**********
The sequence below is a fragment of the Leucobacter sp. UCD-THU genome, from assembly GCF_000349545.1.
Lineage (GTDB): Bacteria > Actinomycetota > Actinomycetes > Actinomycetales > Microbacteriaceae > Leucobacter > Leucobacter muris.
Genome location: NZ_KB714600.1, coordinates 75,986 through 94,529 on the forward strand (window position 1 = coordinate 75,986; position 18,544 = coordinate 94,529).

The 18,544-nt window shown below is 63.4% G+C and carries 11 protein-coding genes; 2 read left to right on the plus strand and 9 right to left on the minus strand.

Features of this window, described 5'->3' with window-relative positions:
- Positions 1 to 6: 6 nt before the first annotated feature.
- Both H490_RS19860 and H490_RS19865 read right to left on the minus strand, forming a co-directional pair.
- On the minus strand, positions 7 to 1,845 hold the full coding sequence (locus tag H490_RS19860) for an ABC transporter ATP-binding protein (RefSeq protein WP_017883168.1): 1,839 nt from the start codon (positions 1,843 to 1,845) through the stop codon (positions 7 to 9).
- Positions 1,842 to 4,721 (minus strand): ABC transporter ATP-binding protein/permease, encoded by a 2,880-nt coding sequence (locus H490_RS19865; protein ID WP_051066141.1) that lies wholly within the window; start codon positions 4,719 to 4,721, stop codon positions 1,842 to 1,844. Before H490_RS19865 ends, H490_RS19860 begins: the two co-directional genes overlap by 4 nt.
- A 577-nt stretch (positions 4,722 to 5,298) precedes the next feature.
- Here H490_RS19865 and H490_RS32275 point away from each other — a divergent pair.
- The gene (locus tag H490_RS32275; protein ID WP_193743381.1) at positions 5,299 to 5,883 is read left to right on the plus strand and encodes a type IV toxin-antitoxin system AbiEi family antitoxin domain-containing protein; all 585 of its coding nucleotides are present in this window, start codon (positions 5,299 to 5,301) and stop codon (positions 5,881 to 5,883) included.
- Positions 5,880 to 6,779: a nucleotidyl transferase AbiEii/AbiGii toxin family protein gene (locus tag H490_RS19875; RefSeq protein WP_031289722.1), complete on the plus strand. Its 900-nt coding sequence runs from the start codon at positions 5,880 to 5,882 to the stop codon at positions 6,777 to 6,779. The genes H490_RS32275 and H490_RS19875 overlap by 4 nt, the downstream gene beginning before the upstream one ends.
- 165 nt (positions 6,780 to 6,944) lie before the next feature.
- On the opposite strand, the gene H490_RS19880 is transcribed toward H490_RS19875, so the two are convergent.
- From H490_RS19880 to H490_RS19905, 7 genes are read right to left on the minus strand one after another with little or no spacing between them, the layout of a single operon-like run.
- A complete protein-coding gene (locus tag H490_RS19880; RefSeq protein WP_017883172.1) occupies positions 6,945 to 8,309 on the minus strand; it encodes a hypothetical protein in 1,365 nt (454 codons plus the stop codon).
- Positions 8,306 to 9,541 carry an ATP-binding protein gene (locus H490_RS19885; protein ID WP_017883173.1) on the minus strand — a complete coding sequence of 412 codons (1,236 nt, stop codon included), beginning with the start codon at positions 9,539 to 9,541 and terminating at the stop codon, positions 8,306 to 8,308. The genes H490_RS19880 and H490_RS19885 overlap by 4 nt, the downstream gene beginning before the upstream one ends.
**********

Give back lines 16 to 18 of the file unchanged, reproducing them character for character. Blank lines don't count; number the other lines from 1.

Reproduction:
- From H490_RS19880 to H490_RS19905, 7 genes are read right to left on the minus strand one after another with little or no spacing between them, the layout of a single operon-like run.
- A complete protein-coding gene (locus tag H490_RS19880; RefSeq protein WP_017883172.1) occupies positions 6,945 to 8,309 on the minus strand; it encodes a hypothetical protein in 1,365 nt (454 codons plus the stop codon).
- Positions 8,306 to 9,541 carry an ATP-binding protein gene (locus H490_RS19885; protein ID WP_017883173.1) on the minus strand — a complete coding sequence of 412 codons (1,236 nt, stop codon included), beginning with the start codon at positions 9,539 to 9,541 and terminating at the stop codon, positions 8,306 to 8,308. The genes H490_RS19880 and H490_RS19885 overlap by 4 nt, the downstream gene beginning before the upstream one ends.